Multi-award-winning and multi-talented comics creator Daniel Clowes chats with us in a rare interview about his new The Complete Eightball collection, what has and has not changed in his process since Eightball, superheroes, and the book that changed his life.
In "Blue Dot," Will Rahilly depicts a woman reading poetry, which imbeds meaning into her vague appearance as she sprouts tendrils and thrashes on the news. The poem, Ben Fama's "Los Angeles," flashes in Papyrus typeface before fragments are displayed on a news ticker. Show More Summary
Recommended reading: “A Book Buyer’s Lament,” from Ken Kalfus for the New Yorker.
I wanted to like Natalie Meg Evans’ book, The Dress Thief, I really did, but I simply couldn’t read the last third of the book and as a result it ended up with a DNF grade. However, just because I couldn’t finish the book doesn’t mean it’s a bad book; there were simply too many tropes in it that I personally do not like. Show More Summary
As they make the leap to full-length films, digital talent has had to learn how to flesh out characters and the advice can sometimes be bizarre (like imagining a vulture perched on your shoulder).
Ben Ratliff and Ben Sisario discuss Apple Music, the much-anticipated music-streaming service to be launched June 30.
TRIGGER WARNING: abuse, date rape Alix Gower dreams of being a couture fashion designer, but those dreams take money she doesn’t have. In the meantime she makes a little extra money by selling sketches of designer clothes to middlemen who export them to be made as cheap knockoffs. Show More Summary
As I researched the subject of generosity for my recent book Inspiring Generosity (Wisdom, 2014), I became increasingly aware of the ways in which generosity shows up in our world under the name of something else. It made me realizeShow More Summary
YA heroines and idyllically described twins Jessica and Elizabeth Wakefield may be making their size six, lavalier-clad return to the small screen. (The pair are already due for a big-screen reboot courtesy of Diablo Cody, though that...Show More Summary
Second Chance Summer is the first book of Shalvis' intriguing new series set in Colorado, where men and women tackle life and love among the rugged mountains of Cedar Ridge. Shalvis speaks in this video interview about what makes her characters tick, what’s planned for the series, and the dreaded writers' block.
Sarcasm makes the Internet go round. No, seriously, it basically does, and over at The Toast a linguist examines some of the strategies writers have developed, or are trying to develop, to communicate that sarcasm through writing, without the benefit of an eye-roll and a different tone of voice.
Each week, Big Issues focuses on newly released comic books of significance. This week, it’s The Fade Out #7. Written by Ed Brubaker (Velvet, Criminal) with art by Sean Phillips (Criminal, Sleeper) and Elizabeth Breitweiser (Velvet,Show More Summary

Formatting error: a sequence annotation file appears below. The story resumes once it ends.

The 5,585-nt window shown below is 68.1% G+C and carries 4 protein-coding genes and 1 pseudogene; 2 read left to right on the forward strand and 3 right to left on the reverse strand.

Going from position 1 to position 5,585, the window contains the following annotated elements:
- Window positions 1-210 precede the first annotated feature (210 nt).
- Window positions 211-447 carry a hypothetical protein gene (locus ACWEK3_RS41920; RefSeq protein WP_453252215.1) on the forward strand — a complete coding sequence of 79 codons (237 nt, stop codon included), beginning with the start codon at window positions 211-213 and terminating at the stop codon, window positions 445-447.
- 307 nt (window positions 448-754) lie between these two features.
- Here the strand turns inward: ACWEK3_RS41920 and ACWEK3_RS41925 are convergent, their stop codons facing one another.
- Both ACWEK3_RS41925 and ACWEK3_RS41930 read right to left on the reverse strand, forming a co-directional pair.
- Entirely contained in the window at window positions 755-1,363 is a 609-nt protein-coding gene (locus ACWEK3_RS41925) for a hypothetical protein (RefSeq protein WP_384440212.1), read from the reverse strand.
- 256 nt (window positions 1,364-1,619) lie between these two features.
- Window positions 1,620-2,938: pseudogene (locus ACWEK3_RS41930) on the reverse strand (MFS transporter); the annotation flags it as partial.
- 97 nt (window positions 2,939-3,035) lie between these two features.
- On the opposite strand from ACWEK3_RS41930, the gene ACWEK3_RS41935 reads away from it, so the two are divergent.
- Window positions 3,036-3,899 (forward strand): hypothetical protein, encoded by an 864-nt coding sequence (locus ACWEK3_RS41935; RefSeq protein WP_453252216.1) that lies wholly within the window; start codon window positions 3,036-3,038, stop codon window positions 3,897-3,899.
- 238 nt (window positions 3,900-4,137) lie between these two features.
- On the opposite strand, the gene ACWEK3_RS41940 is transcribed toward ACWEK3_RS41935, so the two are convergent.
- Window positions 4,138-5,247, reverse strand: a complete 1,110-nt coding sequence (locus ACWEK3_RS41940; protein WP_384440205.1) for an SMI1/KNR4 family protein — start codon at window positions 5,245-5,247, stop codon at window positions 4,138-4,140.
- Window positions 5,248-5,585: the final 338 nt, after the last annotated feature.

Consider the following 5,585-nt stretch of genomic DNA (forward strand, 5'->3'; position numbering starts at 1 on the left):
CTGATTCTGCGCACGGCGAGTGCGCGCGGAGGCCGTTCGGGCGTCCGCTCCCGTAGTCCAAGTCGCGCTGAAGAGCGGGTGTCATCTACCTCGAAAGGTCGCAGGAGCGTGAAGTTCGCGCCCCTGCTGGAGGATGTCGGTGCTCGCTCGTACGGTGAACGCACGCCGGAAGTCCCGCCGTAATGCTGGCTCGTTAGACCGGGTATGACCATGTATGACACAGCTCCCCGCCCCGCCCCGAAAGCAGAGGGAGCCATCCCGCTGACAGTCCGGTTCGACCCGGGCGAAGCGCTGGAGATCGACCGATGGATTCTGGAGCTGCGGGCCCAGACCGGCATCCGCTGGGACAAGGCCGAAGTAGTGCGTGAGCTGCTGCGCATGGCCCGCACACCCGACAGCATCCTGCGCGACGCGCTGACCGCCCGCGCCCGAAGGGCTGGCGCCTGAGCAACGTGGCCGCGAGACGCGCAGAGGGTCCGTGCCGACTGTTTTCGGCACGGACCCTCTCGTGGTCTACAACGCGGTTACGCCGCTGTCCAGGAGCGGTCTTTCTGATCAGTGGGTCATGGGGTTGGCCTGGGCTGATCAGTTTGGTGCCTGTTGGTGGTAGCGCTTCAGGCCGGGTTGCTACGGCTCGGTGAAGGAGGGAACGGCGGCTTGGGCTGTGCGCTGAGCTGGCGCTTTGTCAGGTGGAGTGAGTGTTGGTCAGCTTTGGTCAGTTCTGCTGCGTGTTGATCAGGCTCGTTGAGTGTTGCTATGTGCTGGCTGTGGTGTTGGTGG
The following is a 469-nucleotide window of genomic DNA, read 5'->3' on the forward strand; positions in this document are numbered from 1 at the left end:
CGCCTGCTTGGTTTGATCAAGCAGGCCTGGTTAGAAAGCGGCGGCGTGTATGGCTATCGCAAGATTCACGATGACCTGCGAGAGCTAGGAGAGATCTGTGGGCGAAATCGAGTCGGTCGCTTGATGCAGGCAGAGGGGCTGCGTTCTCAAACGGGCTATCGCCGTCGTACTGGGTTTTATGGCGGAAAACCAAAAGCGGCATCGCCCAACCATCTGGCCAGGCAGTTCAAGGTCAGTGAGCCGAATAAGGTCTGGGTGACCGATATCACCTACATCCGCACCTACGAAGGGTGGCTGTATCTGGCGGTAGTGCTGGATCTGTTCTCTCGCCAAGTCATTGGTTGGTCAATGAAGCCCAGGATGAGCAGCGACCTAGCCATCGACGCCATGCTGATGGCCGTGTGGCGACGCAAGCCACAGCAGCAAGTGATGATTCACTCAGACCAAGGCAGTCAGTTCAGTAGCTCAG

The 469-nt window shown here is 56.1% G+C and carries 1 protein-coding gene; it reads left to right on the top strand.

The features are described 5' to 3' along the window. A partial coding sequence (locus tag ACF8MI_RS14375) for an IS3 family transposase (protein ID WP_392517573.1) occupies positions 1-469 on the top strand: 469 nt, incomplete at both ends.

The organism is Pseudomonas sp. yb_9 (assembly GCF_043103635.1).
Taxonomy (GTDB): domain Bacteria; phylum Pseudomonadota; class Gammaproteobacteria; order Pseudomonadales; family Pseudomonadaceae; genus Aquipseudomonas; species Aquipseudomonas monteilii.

Most authors have some sort of a home office which is good and bad. Good in the sense that you have a quiet place to weave your stories without major disturbances from co-workers. Bad because your neighbors and family members know that you're home and they don't understand the reality of writing. Show More Summary
Maybe nobody read your first, or last, most recent or only book, but writer, take heart: nobody read the work of these 10 great authors either.
"I guess my guilty pleasure would be listening to the British audio versions of the 'Harry Potter' books."- David Sedaris As I mentioned in The Most Overlooked Treasure of a Library - The Audio Book a good narrator can make a mediocre book great and an average narrator can ruin a classic. Show More Summary
Inside Out is the new Pixar movie, and it took me a longer time than usual to go see it because I knew I would cry. Well, yeah, of course I cried, and thanks Pixar SO VERY MUCH for adding a line at the very end of the credits that made me cry all over again just as the lights went up. Show More Summary
We spoke with Neal Stephenson in person at BookExpo America about his space/science epic, Seveneves. In this video interview, Stephenson speaks about the genesis of Seveneves, why the book jumps forward in time, other creative projects he's working on, and more.
My blanket summer reading goal is to chip away at my ridiculous to-read list. But I think, more than that, I’d like (need) to be a slightly more intentional and finally get to a few things I might have had checked out … Continue reading ?
The Deviates Jones 1956 (Formerly published as the Secret People) A little science fiction blast from the past! In the not too distant future all reproduction is under the guise of the Genetics Bureau. Chief of the bureau, Robert Welton is creating a colony with the few normal women left. Of course they have […]